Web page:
And the beasts and birds, in wood and fold,
Do fear and take us for very men:
Could the whip-poor-will or the cat of the glen
Look into my eyes and be bold?

IX.
I am black, I am black!
But, once, I laughed in girlish glee,
For one of my color stood in the track
Where the drivers drove, and looked at me,
And tender and full was the look he gave—
Could a slave look so at another slave?—
I look at the sky and the sea.

X.
And from that hour our spirits grew
As free as if unsold, unbought:
Oh, strong enough, since we were two,
To conquer the world, we thought.
The drivers drove us day by day;
We did not mind, we went one way,
And no better a freedom sought.

XI.
In the sunny ground between the canes,
He said 'I love you' as he passed;
When the shingle-roof rang sharp with the rains,
I heard how he vowed it fast:
While others shook he smiled in the hut,
As he carved me a bowl of the cocoa-nut,
Through the roar of the hurricanes.

XII.
I sang his name instead of a song,
Over and over I sang his name,
Upward and downward I drew it along
My various notes,—the same, the same!
I sang it low, that the slave-girls near
Might never guess, from aught they could hear,
It was only a name—a name.

XIII.
I look on the sky and the sea.
We were two to love and two to pray:
Yes, two, O God, who cried to Thee,
Though nothing didst Thou say!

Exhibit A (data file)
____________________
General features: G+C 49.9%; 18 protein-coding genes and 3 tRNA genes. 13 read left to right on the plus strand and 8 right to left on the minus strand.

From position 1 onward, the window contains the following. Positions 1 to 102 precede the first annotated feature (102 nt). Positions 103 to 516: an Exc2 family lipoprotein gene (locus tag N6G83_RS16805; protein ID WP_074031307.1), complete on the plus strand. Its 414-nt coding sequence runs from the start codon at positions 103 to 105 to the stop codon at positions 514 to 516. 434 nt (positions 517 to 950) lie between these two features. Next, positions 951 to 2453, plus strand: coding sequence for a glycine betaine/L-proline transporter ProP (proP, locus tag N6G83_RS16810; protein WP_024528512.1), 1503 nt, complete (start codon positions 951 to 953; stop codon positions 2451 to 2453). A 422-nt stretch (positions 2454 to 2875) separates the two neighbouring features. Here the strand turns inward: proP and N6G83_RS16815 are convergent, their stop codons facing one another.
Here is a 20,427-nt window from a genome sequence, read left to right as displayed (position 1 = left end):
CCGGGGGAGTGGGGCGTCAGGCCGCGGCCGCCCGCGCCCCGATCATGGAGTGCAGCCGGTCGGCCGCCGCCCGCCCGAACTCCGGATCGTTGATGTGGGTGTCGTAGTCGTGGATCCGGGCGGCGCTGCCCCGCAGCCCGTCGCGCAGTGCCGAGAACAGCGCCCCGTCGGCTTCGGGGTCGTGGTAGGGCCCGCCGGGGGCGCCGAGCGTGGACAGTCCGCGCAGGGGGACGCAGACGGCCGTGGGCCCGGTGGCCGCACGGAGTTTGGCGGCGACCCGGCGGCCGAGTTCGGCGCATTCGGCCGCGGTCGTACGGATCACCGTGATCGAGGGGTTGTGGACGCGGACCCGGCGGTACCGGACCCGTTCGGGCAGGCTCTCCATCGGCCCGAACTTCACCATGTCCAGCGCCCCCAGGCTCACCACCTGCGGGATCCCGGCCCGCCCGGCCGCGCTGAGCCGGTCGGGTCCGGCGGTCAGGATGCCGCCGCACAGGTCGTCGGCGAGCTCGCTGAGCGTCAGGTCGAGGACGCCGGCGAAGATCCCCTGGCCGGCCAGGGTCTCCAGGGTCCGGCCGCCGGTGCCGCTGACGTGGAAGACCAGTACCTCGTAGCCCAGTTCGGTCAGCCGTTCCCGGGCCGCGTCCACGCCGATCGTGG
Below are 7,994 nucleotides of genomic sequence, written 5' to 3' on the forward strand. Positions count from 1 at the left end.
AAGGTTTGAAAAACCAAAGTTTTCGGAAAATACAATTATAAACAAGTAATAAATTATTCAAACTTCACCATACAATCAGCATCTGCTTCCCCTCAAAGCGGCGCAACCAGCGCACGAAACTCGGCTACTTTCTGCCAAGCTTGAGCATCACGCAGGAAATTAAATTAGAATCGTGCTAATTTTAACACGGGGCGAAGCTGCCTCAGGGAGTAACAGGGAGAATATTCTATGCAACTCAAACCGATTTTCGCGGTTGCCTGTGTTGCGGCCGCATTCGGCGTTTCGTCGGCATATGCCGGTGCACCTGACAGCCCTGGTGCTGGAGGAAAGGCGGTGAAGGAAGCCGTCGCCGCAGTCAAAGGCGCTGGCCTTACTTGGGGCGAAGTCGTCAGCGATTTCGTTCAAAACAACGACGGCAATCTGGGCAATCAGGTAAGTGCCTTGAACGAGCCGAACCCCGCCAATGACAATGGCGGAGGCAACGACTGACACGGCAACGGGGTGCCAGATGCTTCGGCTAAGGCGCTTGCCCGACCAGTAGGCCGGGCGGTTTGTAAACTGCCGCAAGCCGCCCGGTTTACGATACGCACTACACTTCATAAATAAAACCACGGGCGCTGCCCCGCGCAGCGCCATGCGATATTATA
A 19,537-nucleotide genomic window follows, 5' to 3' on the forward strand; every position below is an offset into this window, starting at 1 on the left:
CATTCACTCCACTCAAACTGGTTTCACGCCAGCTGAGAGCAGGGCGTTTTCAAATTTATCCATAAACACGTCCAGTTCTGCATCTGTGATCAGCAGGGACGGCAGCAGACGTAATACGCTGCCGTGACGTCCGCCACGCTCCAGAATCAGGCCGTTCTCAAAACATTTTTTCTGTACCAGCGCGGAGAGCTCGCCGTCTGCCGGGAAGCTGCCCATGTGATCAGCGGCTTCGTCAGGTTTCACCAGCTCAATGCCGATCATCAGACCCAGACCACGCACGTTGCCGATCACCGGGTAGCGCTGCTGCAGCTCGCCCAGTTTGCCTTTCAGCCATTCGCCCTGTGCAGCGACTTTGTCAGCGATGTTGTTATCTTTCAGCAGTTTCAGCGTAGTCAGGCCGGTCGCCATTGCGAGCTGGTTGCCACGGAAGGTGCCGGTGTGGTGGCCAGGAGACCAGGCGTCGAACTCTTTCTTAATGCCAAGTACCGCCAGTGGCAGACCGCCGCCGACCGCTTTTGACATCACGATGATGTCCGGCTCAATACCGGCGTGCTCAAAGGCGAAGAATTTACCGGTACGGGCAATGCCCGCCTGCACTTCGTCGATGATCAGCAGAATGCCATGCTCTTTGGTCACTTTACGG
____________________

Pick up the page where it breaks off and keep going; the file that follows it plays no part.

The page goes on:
Coldly Thou sat'st behind the sun:
And now I cry, who am but one,
Thou wilt not speak to-day!

XIV.
We were black, we were black,
We had no claim to love and bliss,
What marvel if each went to wrack?
They wrung my cold hands out of his,
They dragged him—where? I crawled to touch
His blood's-mark in the dust . . . not much,
Ye pilgrim-souls, though plain as this!

XV.
Wrong, followed by a greater wrong!
Mere grief's too good for such as I:
So the white men brought the shame ere long
To strangle the sob of my agony.
They would not leave me for my dull
Wet eyes!—it was too merciful
To let me weep pure tears and die.

XVI.
I am black, I am black!
I wore a child upon my breast,
An amulet that hung too slack,
And, in my unrest, could not rest:
Thus we went moaning, child and mother,
One to another, one to another,
Until all ended for the best.

XVII.
For hark! I will tell you low, low,
I am black, you see,—
And the babe who lay on my bosom so,
Was far too white, too white for me;
As white as the ladies who scorned to pray
Beside me at church but yesterday,
Though my tears had washed a place for my knee.

XVIII.
My own, own child! I could not bear
To look in his face, it was so white;
I covered him up with a kerchief there,
I covered his face in close and tight:
And he moaned and struggled, as well as might be,